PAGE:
Face it: wasps are intelligent too

Polistes fuscatus - paper wasp

Nice antennae.

We humans like to congratulate ourselves on the many ways in which we’re ‘superior’ to other animals, but it seems like every week a new piece of research chips away at this idea. The most recent example that caught my eye was a paper in the journal Science showing that a species of wasp can recognise the faces of its fellow insects.

As some commenting scientists pointed out in last week’s Nature magazine, ‘the finding that a small-brained insect shares the ability to recognise faces with humans and other primates may come as a surprise’, especially if you think that this sort of intelligence requires a large brain. But should we really be shocked by this?

Anyone who’s interested in insects knows that they have some of the most complex social set-ups outside American high school movies. Termites, ants and wasps are all examples of insects that live in groups with amazingly complicated hierarchies.

This research shows how wasps can recognise the faces of others – useful in a species where the females fight each other for dominance of their shared nest. Facial recognition saves them having to repeat the same battles over and over again. As the researchers who carried out the study express it, ‘specialized cognition is surprisingly labile and may be adaptively shaped by species-specific selective pressures such as face recognition’.

Or to put it more simply, wasps are intelligent when it’s useful for them to be intelligent. I don’t think ‘surprising’ is the best word to use for this finding. It’s certainly interesting, because it suggests that abilities that were thought to be complex can be found in relatively ‘simple’ species.

But would it be so surprising if intelligence turns out to be just like any ability that evolves over time? If an organism acquires a useful skill, it will be more successful in its fight for survival, and more likely to pass on this skill to future generations. And the assumption that certain types of intelligence require a large brain seems to me to be lacking in evidence.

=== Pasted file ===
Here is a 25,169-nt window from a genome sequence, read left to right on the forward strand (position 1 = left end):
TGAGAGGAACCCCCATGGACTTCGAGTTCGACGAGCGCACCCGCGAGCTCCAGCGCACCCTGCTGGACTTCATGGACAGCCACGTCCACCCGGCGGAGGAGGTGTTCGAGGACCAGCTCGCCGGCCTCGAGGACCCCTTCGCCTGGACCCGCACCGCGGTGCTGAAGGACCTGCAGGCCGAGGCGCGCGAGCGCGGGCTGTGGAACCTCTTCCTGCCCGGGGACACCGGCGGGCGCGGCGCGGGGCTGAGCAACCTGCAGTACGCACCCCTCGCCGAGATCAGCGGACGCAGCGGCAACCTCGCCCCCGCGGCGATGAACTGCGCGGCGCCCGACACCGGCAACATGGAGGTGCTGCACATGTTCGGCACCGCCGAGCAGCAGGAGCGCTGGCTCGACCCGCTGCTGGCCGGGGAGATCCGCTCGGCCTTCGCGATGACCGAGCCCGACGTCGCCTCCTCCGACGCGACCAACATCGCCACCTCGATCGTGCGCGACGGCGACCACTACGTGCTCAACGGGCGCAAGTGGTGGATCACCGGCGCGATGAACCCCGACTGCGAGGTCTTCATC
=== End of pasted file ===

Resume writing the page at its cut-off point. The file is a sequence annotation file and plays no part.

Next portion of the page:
The whole concept of intelligence isn’t an easy one to define. There’s that urban myth about how immigrants to America who had never had the benefit of electricity were marked down in early intelligence tests because they couldn’t recognise a diagram of a light bulb. Intelligence is relative – if an animal can’t solve a problem it will never encounter, does that make it less intelligent? Or just well adapted to its environment?

And vice versa, if a wasp will benefit from recognising its neighbours, why should we be surprised that it can? This is my favourite kind of research because it challenges some quite deep assumptions about humans and animals – ones that I think are increasingly hard to justify.

It’s easy for humans to see the benefits of human intelligence, but much harder for us to understand another species’ point of view. If intelligence is a way to solve important problems, then every species that isn’t extinct has clearly found its own brand of cleverness that has successfully kept it alive.

As the scientists commenting on this research in Nature conclude, the advantages of bigger brains ‘might relate to higher memory storage capacity (equivalent to bigger hard drives rather than better processors)’. Bigger isn’t always better, and some might think that a wasp doing so much with a small brain is working its assets far more intelligently than a large bald ape with a superiority complex.


3 Responses to “Face it: wasps are intelligent too”

  1. the other wasp whisperer Says: